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Install MongoDB Community Edition on Debian

On this page

  • Overview
  • Considerations
  • Install MongoDB Community Edition
  • Run MongoDB Community Edition
  • Uninstall MongoDB Community Edition
  • Additional Information

Note

MongoDB Atlas

MongoDB Atlas is a hosted MongoDB service option in the cloud which requires no installation overhead and offers a free tier to get started.

Use this tutorial to install MongoDB 7.0 Community Edition using the apt package manager.

This tutorial installs MongoDB 7.0 Community Edition. To install a different version of MongoDB Community, use the version drop-down menu in the upper-left corner of this page to select the documentation for that version.

MongoDB 7.0 Community Edition supports the following 64-bit Debian releases on x86_64 architecture:

  • Debian 12 "Bookworm"

  • Debian 11 "Bullseye"

MongoDB only supports the 64-bit versions of these platforms.

See Platform Support for more information.

Before deploying MongoDB in a production environment, consider the Production Notes document which offers performance considerations and configuration recommendations for production MongoDB deployments.

To install MongoDB Community on your Debian system, these instructions will use the official mongodb-org package, which is maintained and supported by MongoDB Inc. The official mongodb-org package always contains the latest version of MongoDB, and is available from its own dedicated repo.

Important

The mongodb package provided by Debian is not maintained by MongoDB Inc. and conflicts with the official mongodb-org package. If you have already installed the mongodb package on your Debian system, you must first uninstall the mongodb package before proceeding with these instructions.

See MongoDB Community Edition Packages for the complete list of official packages.

Follow these steps to install MongoDB Community Edition using the apt package manager.

1

From a terminal, install gnupg and curl if they are not already available:

sudo apt-get install gnupg curl

To import the MongoDB public GPG key, run the following command:

curl -fsSL https://www.mongodb.org/static/pgp/server-7.0.asc | \
sudo gpg -o /usr/share/keyrings/mongodb-server-7.0.gpg \
--dearmor
2

Create the list file using the command appropriate for your version of Debian:

echo "deb [ signed-by=/usr/share/keyrings/mongodb-server-7.0.gpg ] http://repo.mongodb.org/apt/debian bookworm/mongodb-org/7.0 main" | sudo tee /etc/apt/sources.list.d/mongodb-org-7.0.list
echo "deb [ signed-by=/usr/share/keyrings/mongodb-server-7.0.gpg ] http://repo.mongodb.org/apt/debian bullseye/mongodb-org/7.0 main" | sudo tee /etc/apt/sources.list.d/mongodb-org-7.0.list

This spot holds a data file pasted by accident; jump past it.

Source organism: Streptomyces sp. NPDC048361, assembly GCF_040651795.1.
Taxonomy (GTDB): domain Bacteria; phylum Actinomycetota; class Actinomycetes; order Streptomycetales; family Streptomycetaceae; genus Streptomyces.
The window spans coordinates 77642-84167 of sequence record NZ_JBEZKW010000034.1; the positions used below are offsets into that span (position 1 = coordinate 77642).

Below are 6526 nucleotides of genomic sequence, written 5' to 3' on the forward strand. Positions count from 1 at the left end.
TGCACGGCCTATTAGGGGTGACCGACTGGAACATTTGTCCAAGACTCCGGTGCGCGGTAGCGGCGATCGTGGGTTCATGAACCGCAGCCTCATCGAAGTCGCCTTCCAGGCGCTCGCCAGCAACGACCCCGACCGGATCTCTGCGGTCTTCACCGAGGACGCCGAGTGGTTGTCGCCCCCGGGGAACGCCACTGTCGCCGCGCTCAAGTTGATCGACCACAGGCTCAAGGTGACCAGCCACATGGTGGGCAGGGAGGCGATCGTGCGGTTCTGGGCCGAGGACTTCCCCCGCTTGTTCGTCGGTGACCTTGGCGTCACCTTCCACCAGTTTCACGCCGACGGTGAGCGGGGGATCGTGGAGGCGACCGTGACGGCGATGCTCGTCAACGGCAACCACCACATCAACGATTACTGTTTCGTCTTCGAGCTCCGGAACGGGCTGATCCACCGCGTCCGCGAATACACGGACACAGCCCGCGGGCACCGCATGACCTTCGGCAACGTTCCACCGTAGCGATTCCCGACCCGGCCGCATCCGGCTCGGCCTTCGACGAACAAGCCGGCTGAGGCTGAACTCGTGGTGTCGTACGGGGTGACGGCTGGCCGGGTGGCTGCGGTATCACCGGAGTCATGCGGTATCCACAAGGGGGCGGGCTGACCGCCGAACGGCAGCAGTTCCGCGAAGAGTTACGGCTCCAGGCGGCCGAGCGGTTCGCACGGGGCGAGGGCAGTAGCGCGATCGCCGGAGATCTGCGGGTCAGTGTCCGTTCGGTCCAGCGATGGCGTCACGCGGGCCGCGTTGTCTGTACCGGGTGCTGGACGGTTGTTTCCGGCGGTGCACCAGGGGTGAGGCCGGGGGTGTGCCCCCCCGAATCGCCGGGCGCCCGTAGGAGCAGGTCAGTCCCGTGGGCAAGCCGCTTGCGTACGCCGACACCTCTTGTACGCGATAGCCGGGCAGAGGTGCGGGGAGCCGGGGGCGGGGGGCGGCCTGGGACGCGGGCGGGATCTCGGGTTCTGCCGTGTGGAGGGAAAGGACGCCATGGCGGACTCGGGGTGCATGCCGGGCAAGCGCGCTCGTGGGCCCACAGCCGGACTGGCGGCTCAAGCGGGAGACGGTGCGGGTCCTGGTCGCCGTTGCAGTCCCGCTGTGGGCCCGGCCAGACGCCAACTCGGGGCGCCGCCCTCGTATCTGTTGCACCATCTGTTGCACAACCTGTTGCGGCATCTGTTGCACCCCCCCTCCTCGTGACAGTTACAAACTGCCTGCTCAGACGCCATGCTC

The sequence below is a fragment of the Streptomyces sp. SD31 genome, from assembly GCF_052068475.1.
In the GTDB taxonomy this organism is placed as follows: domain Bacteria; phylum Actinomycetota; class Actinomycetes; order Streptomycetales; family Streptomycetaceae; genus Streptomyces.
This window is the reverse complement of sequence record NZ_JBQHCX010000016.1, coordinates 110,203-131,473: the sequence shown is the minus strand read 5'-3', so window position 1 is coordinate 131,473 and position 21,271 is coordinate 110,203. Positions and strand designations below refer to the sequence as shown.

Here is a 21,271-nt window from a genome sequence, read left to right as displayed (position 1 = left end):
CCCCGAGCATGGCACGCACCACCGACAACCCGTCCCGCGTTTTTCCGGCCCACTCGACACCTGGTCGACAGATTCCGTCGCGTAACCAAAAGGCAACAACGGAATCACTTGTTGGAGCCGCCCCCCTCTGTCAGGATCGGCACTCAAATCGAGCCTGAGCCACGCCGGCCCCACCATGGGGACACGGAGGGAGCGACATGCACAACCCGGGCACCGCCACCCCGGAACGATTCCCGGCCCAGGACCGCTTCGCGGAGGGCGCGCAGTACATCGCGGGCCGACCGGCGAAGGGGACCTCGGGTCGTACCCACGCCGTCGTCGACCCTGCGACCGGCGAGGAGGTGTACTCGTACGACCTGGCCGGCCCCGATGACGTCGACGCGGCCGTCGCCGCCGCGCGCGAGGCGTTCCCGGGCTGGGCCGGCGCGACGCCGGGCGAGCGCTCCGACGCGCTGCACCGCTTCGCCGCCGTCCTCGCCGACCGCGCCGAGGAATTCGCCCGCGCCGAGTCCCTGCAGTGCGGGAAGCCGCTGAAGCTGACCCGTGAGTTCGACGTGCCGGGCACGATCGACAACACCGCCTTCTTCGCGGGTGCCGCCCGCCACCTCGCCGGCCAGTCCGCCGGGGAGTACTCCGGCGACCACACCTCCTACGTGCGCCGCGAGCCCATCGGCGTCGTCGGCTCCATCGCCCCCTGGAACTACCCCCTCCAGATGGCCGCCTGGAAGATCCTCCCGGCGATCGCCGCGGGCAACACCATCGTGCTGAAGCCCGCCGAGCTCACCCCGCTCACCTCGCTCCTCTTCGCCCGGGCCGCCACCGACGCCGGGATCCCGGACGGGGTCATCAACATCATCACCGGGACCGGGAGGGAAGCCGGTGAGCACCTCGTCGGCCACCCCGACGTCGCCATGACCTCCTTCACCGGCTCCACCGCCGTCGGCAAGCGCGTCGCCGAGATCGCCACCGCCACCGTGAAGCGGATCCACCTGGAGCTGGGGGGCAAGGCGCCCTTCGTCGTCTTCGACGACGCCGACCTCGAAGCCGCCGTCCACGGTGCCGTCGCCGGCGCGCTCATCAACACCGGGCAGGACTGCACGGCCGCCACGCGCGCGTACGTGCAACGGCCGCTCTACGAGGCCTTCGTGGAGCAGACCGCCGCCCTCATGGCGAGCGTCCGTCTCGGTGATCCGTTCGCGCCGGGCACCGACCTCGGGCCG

3

Issue the following command to reload the local package database:

sudo apt-get update
4

You can install either the latest stable version of MongoDB or a specific version of MongoDB.

To install the latest stable version, issue the following

sudo apt-get install -y mongodb-org

To install a specific release, you must specify each component package individually along with the version number, as in the following example:

sudo apt-get install -y mongodb-org=7.0.12 mongodb-org-database=7.0.12 mongodb-org-server=7.0.12 mongodb-mongosh=7.0.12 mongodb-org-mongos=7.0.12 mongodb-org-tools=7.0.12

If you only install mongodb-org=7.0.12 and do not include the component packages, the latest version of each MongoDB package will be installed regardless of what version you specified.

Optional. Although you can specify any available version of MongoDB, apt-get will upgrade the packages when a newer version becomes available. To prevent unintended upgrades, you can pin the package at the currently installed version:

echo "mongodb-org hold" | sudo dpkg --set-selections
echo "mongodb-org-database hold" | sudo dpkg --set-selections
echo "mongodb-org-server hold" | sudo dpkg --set-selections
echo "mongodb-mongosh hold" | sudo dpkg --set-selections
echo "mongodb-org-mongos hold" | sudo dpkg --set-selections
echo "mongodb-org-tools hold" | sudo dpkg --set-selections

Most Unix-like operating systems limit the system resources that a process may use. These limits may negatively impact MongoDB operation, and should be adjusted. See UNIX ulimit Settings for the recommended settings for your platform.

Note

If the ulimit value for number of open files is under 64000, MongoDB generates a startup warning.

By default, a MongoDB instance stores:

  • its data files in /var/lib/mongodb

  • its log files in /var/log/mongodb

If you installed via the package manager, these default directories are created during the installation.

If you installed manually by downloading the tarballs, you can create the directories using mkdir -p <directory> or sudo mkdir -p <directory> depending on the user that will run MongoDB. (See your linux man pages for information on mkdir and sudo.)

By default, MongoDB runs using the mongodb user account. If you change the user that runs the MongoDB process, you must also modify the permission to the /var/lib/mongodb and /var/log/mongodb directories to give this user access to these directories.

To specify a different log file directory and data file directory, edit the systemLog.path and storage.dbPath settings in the /etc/mongod.conf. Ensure that the user running MongoDB has access to these directories.

Follow these steps to run MongoDB Community Edition on your system. These instructions assume that you are using the official mongodb-org package -- not the unofficial mongodb package provided by Debian -- and are using the default settings.

Init System